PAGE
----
Monday, April 28, 2014

Arizona vacation with Mom: Land of the free???

Mar 30 2013: Ft Stockton TX to Deming NM

This morning I noticed a very concerned camper opening all the compartments on his motor coach and sticking his head into each one. When he saw me he came over and asked if I smelled something burning because he did but couldn’t find what it was. I pointed out that the creosote was in bloom and that’s what he was smelling. I’m sure it was a scary few minutes for him waking up and thinking his coach was on fire!

Today was all about the Chihuahua desert, the city of El Paso, (With no good way to avoid going right through downtown because the Franklin mountains force all roads down to a narrow gap between the southern end of the mountains and the Mexican border.) the dairy operations along the west side of I10 between El Paso and Las Cruses feeding on the hay grown down along the Rio Grande, border patrol and so called ‘interior border control checkpoints’.

This may sound like sour grapes, but as a citizen of this country I really resent being forcibly scanned, sniffed, photographed, computer checked; and then after all that, grilled about where I’m from and where I’m going. I once even had my van searched. All this by armed border patrol officers yet I was doing nothing but traveling entirely within the borders of my own country. Sounds like something you’d expect in Nazi occupied France or from the warlords of Somalia.

As for the time I was removed from my van while it was searched: The Supreme Court has ruled that Border Patrol has the authority to ask questions such as what is your citizenship, where have you been, where are you going, etc., but they have also ruled that, as per the 5th amendment, anybody already within our borders, citizen or not, has the right to decline to answer.  When asked my citizenship at one of these abominations I will answer but when they ask where I’ve been or where I’m going that’s none of their business and I decline to answer. The Supreme Court has clearly ruled that refusing to answer can not be construed as probable cause and detaining and/or searching a person or their property based  solely on them declining to answer questions is illegal. Apparently the officers dealing with me that day didn’t get that memo, and they didn’t much appreciate me informing them that they were breaking the law either. That whole mess turned into a two hour delay, most of it standing out in the hot sun.

(Since that experience I have wimped out and now I just lie instead of declining to answer, which, unlike declining to answer, is actually a crime! But just like when anybody asks for my mother’s maiden name – which is public record and easy to get so is useless as a security measure anyway – , my birthday – which, along with my name, is all anybody needs to get access to my medical records over the phone –, or asks for my zip code or phone number at a cash register, I give a fake answer. It keeps them happy and I’m not giving up any real information.)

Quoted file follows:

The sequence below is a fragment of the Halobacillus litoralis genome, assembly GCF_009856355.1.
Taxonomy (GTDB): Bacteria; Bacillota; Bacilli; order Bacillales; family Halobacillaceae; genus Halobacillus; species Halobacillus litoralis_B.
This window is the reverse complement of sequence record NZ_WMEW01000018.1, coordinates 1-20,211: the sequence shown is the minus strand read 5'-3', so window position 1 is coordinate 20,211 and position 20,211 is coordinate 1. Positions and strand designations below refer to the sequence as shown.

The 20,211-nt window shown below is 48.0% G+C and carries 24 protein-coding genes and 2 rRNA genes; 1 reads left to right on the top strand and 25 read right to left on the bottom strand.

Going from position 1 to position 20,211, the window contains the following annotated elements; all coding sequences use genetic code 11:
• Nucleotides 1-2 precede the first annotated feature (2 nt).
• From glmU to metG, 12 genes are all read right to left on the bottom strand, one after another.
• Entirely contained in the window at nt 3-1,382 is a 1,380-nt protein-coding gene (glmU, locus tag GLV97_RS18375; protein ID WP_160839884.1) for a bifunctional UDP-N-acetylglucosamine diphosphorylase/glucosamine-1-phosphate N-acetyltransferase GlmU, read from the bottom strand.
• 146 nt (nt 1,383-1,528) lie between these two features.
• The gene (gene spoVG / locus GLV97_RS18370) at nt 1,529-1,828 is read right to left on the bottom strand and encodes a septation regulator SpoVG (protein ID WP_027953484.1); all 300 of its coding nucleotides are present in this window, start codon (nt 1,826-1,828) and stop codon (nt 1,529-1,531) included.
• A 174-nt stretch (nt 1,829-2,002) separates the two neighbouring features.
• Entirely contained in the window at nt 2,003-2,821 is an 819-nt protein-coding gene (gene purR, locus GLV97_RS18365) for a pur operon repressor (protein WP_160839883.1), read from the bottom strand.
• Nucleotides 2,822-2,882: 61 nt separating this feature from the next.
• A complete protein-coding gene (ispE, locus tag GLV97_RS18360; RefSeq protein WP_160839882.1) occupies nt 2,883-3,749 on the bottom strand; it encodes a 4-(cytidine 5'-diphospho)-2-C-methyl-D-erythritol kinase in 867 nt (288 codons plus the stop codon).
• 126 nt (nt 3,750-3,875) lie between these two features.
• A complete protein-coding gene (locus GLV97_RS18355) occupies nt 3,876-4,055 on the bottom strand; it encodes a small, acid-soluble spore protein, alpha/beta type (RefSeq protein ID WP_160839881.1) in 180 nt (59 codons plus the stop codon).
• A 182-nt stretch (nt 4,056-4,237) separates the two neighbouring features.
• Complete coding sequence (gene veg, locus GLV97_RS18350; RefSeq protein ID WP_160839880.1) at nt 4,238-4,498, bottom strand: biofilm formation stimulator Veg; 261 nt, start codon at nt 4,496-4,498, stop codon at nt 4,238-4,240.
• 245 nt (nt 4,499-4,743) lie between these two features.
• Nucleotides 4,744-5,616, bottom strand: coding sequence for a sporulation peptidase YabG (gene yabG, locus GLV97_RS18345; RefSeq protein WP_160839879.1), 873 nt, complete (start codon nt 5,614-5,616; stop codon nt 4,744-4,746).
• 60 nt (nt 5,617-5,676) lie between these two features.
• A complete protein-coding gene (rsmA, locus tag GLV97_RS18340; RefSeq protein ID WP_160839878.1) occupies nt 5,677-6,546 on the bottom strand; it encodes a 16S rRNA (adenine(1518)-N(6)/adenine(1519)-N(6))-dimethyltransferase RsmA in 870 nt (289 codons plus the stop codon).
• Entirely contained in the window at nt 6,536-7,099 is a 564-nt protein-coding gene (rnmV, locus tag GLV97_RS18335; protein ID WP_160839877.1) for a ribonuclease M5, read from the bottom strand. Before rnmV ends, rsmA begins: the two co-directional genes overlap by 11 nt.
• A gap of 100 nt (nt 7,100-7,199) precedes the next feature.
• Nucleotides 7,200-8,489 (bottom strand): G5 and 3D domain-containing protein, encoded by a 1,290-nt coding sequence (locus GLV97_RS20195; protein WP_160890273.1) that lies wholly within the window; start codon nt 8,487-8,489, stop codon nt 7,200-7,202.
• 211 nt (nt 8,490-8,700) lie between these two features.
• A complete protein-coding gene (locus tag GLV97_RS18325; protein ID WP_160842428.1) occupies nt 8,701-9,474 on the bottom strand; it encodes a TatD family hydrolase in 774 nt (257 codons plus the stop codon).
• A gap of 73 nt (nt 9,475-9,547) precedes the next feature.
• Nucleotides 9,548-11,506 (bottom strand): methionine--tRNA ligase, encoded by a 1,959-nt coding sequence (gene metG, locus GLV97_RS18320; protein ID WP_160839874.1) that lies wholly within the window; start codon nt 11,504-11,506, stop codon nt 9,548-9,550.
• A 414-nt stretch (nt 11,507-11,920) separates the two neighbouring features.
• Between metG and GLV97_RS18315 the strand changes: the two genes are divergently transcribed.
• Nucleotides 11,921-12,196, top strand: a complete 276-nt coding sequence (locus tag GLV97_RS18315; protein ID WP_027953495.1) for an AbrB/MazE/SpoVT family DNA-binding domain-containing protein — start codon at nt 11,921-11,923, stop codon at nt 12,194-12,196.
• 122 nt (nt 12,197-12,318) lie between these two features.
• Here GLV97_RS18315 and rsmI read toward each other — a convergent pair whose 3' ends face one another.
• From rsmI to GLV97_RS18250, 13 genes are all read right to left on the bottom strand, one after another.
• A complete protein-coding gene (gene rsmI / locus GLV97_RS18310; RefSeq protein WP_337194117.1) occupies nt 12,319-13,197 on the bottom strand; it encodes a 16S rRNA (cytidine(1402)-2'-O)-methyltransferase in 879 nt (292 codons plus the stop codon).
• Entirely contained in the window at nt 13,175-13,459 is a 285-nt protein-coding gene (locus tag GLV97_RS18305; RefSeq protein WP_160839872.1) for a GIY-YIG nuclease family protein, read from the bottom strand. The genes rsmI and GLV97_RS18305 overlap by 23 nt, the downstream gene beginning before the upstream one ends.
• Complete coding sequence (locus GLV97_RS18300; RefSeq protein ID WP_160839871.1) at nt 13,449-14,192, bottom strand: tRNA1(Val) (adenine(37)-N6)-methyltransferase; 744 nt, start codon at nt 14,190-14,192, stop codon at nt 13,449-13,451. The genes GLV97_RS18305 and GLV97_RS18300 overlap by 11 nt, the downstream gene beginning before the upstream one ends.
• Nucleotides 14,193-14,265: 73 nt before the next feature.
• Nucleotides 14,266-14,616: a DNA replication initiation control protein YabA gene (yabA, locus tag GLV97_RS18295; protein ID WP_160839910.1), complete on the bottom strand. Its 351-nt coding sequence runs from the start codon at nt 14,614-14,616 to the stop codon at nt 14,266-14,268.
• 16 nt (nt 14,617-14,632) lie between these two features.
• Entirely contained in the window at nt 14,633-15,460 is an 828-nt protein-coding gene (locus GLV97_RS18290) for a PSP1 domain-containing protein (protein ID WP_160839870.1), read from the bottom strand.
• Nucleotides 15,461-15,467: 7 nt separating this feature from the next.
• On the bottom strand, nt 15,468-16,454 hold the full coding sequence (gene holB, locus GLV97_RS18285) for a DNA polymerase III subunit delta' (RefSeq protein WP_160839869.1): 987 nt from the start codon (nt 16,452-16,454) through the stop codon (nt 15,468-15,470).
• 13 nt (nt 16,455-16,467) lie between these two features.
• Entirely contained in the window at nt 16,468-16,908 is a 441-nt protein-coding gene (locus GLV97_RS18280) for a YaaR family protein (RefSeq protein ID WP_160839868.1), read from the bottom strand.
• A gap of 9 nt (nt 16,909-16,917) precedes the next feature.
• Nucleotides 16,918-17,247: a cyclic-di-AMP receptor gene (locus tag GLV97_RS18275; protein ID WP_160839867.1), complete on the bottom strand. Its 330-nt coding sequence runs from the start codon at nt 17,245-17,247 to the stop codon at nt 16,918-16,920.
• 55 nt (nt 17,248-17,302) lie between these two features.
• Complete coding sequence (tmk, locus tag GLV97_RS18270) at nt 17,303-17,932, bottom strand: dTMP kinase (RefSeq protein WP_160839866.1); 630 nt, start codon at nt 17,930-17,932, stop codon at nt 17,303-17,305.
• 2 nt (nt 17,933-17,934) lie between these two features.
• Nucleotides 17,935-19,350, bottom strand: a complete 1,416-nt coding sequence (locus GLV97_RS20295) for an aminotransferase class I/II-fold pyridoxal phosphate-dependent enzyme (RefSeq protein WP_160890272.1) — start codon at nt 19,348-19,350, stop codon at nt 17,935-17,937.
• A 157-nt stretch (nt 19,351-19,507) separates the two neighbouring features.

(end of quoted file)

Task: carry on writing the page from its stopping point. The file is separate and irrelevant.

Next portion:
When heading westbound on I10 between Las Cruses and Deming, (or eastbound just west of Sierra Blanca TX, or northbound on US70 or US54 just south of Alamogordo NM or – well, you get the idea.) there’s a mandatory checkpoint with electronic sensors and scanners and drug sniffing dogs and unsmiling armed men in uniforms and you have no choice but to submit to the indignity. It’s bad enough to go through US customs and immigration when re-entering the country (By the way, world travelers will universally tell you that entering the US, citizen or not, is worse than pretty much any other country.) but when I’m simply traveling within the borders??? And to make it worse, they’re using my tax dollars to pay for all this!! And what about all the citizens of this country that live in the no-man's zone within 100 miles of the border where border patrol is allowed to operate these checkpoints? Just taking San Diego, Las Cruses and El Paso alone that's 2 million citizens that not allowed to go anywhere else in their own country without having to submit to one of these checks.  Does that sound right to you??

This map posted on Wikipedia shows 32 permanent 'internal checkpoints'
along the southwest border as of 2009 that we as citizens of this country have
to submit to. (Today there are 71 of them country wide.)
Notice that Arizona has almost none, that's because they made it illegal to set up
permanent checkpoints within the Tucson sector so border patrol
uses what they call 'tactical' checkpoints instead. Still a checkpoint, but one in a truck
that can be quickly set up and taken down therefor not considered permanent.

Anyway – enough ranting – I made it through the checkpoint and ended up in Deming NM for the night in one of the many, many campgrounds available in this little town. (I think they claim something like 27 campgrounds in a town of 15,000 people.)

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